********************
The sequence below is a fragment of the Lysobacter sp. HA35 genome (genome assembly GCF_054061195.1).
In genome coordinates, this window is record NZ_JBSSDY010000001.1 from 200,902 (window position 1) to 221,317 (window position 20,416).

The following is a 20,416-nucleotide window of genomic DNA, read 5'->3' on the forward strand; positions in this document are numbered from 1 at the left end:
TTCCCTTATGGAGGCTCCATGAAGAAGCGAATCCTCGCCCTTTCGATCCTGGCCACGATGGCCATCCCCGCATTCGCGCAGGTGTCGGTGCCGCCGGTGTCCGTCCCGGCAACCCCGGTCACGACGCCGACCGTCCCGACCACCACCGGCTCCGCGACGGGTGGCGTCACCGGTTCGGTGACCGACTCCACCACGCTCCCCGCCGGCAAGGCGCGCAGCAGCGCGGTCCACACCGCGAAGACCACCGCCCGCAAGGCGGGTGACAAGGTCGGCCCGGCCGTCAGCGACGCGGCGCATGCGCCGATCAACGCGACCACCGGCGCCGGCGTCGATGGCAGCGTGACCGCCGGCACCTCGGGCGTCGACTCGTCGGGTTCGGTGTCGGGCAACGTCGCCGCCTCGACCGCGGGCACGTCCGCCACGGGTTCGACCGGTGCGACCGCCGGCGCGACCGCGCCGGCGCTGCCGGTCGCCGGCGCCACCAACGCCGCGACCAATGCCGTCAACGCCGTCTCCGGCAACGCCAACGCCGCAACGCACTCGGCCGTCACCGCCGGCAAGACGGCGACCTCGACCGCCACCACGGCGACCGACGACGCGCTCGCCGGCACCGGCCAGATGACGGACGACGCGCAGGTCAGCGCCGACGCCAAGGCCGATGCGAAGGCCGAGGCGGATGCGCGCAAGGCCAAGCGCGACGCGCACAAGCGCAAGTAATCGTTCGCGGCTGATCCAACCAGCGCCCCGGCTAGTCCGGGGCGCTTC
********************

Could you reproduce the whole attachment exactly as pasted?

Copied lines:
The sequence below is a fragment of the Lysobacter sp. HA35 genome (genome assembly GCF_054061195.1).
In genome coordinates, this window is record NZ_JBSSDY010000001.1 from 200,902 (window position 1) to 221,317 (window position 20,416).

The following is a 20,416-nucleotide window of genomic DNA, read 5'->3' on the forward strand; positions in this document are numbered from 1 at the left end:
TTCCCTTATGGAGGCTCCATGAAGAAGCGAATCCTCGCCCTTTCGATCCTGGCCACGATGGCCATCCCCGCATTCGCGCAGGTGTCGGTGCCGCCGGTGTCCGTCCCGGCAACCCCGGTCACGACGCCGACCGTCCCGACCACCACCGGCTCCGCGACGGGTGGCGTCACCGGTTCGGTGACCGACTCCACCACGCTCCCCGCCGGCAAGGCGCGCAGCAGCGCGGTCCACACCGCGAAGACCACCGCCCGCAAGGCGGGTGACAAGGTCGGCCCGGCCGTCAGCGACGCGGCGCATGCGCCGATCAACGCGACCACCGGCGCCGGCGTCGATGGCAGCGTGACCGCCGGCACCTCGGGCGTCGACTCGTCGGGTTCGGTGTCGGGCAACGTCGCCGCCTCGACCGCGGGCACGTCCGCCACGGGTTCGACCGGTGCGACCGCCGGCGCGACCGCGCCGGCGCTGCCGGTCGCCGGCGCCACCAACGCCGCGACCAATGCCGTCAACGCCGTCTCCGGCAACGCCAACGCCGCAACGCACTCGGCCGTCACCGCCGGCAAGACGGCGACCTCGACCGCCACCACGGCGACCGACGACGCGCTCGCCGGCACCGGCCAGATGACGGACGACGCGCAGGTCAGCGCCGACGCCAAGGCCGATGCGAAGGCCGAGGCGGATGCGCGCAAGGCCAAGCGCGACGCGCACAAGCGCAAGTAATCGTTCGCGGCTGATCCAACCAGCGCCCCGGCTAGTCCGGGGCGCTTC